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Old 02-13-2011, 06:16 AM   #5
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Originally Posted by COLIN R View Post
Can I rotate the axle which is not a straight axle but is offset so the centerline of the wheels is lower then the axle shaft? (currently the CL of the axle shaft is lower) This would give me huge clearance!
Ooowww, turning a drop axle upside-down is a scary idea.

If you did that, the only thing holding the axle in position would be the friction in the U-bolts holding it to the springs. One big thump, like driving over a rock, might just rotate the axle backwards. With the axle suspended below the springs, it would also have a lot of leverage to twist the springs into an S-shape on braking.
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Old 02-14-2011, 09:08 PM   #6
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Originally Posted by Andrew Gibbens View Post
Ooowww, turning a drop axle upside-down is a scary idea.

If you did that, the only thing holding the axle in position would be the friction in the U-bolts holding it to the springs. One big thump, like driving over a rock, might just rotate the axle backwards. With the axle suspended below the springs, it would also have a lot of leverage to twist the springs into an S-shape on braking.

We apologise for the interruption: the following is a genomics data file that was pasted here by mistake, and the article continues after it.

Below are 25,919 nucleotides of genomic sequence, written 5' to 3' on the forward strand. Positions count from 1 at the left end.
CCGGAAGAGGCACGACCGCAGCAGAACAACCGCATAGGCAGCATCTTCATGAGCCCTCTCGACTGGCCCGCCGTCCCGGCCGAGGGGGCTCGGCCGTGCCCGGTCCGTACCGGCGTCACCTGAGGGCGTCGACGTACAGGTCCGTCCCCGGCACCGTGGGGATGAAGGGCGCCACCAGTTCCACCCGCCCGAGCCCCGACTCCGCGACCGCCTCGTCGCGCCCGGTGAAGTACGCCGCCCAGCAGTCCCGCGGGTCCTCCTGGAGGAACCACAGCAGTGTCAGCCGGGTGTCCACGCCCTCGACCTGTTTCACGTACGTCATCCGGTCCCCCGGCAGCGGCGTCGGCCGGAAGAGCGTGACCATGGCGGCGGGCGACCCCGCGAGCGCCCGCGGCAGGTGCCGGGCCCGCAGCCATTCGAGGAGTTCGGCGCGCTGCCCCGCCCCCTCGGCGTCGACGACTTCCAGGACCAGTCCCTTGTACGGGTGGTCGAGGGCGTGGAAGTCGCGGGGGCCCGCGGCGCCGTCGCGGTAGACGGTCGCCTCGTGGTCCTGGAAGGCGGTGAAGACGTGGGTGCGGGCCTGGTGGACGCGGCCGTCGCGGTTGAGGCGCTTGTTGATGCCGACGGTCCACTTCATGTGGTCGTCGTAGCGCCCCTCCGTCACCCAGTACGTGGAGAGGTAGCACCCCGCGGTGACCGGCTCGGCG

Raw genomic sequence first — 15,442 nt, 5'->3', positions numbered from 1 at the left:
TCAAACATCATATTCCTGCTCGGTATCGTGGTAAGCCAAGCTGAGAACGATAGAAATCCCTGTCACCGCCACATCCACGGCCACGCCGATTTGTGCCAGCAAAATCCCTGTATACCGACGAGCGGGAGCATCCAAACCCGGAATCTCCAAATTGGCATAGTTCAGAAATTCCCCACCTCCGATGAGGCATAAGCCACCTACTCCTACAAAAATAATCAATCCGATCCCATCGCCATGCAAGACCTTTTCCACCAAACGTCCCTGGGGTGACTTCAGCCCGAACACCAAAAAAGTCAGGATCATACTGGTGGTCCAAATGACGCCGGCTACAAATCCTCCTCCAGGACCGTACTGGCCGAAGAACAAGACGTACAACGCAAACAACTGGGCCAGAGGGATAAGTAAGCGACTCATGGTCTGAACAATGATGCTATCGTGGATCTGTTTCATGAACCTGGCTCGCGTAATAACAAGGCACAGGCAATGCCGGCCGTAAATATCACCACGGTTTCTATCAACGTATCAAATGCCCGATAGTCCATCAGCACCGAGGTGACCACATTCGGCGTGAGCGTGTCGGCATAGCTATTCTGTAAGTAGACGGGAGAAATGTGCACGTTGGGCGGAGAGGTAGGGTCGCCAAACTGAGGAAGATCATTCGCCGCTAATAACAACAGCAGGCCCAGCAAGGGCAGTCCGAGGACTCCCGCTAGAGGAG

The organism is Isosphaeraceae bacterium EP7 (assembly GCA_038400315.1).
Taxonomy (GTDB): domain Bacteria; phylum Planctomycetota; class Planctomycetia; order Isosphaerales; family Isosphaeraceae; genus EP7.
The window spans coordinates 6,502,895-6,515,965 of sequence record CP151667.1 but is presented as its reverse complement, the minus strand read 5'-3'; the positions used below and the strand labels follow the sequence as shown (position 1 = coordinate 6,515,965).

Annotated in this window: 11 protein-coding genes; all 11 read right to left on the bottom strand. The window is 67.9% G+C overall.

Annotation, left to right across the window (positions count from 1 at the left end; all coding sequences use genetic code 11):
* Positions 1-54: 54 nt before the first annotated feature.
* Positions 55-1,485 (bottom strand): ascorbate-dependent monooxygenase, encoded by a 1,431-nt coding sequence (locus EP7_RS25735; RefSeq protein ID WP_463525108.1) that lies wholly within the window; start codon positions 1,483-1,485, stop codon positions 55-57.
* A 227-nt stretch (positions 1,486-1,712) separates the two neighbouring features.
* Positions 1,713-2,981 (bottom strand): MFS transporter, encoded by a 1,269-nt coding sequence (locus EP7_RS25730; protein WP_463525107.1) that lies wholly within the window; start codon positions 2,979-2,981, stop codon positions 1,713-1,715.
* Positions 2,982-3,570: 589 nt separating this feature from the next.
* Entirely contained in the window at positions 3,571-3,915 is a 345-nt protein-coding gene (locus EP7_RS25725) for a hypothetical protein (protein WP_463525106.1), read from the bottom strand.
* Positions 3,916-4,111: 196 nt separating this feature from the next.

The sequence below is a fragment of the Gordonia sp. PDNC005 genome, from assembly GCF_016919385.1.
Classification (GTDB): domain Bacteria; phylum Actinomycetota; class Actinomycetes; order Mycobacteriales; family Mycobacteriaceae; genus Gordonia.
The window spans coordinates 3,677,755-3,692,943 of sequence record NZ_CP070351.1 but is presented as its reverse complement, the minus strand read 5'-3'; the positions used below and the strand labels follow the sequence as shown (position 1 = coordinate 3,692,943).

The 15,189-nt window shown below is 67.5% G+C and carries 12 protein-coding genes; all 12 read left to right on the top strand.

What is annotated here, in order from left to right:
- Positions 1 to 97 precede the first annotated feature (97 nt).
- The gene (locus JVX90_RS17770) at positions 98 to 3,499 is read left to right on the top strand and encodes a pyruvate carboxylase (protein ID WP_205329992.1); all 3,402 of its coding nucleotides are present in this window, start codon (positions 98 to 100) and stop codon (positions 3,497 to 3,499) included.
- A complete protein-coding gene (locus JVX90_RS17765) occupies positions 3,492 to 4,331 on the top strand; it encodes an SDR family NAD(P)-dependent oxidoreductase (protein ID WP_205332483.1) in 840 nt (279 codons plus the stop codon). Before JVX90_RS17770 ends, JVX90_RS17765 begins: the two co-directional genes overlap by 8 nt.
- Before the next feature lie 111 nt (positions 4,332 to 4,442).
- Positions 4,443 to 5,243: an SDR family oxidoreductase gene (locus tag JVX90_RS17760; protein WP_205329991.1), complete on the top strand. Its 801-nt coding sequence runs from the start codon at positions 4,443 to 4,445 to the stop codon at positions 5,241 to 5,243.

I strongly agree with Andrew - this would be extremely risky, as dropped axles are not designed to work upside down for exactly the reasons mentioned. Spring/U bolt failure and suspension collapse would likely be the eventual result.

In addition,you cannot simply rotate any trailer axle, dropped or not. All trailer tube axles are cambered (bent up in the middle) to maintain reasonable wheel camber under load. The result would be excessive negative camber (wheels leaning in at the top) and heavy wear on the inside of the tires.

What you have now is the original 3500lb 4" drop axle that has been converted from underslung to overslung (springs on top of the axle). If you need even more clearance, the best solution is to install an overslung straight axle as Bob recommended. Springs, bushings, shackles and bolts should be replaced as well. I think you will find it more economical to replace the complete assembly rather than buying individual parts.

I also noted in your photograph that there is no bump stop installed to prevent the springs from over deflection. Dexter recommends that one be installed on all overslung installations as spring bending or failure is possible. There should be no more than 2.5 -3" of available axle travel when loaded according to their engineers. There is a lot good information available at; http://www.dexteraxle.com/products___literature

If you are mechanically inclined, a complete spring/axle replacement is a pretty straightforward, simple bolt on job. Axle alignment will be required, but only involves loosening the U bolts and moving each side of the axle back and forth until the ends of the axle are equidistant from the centerline of the hitch. If you are at all uncertain about your abilities, have the axle professionally installed.

Steve.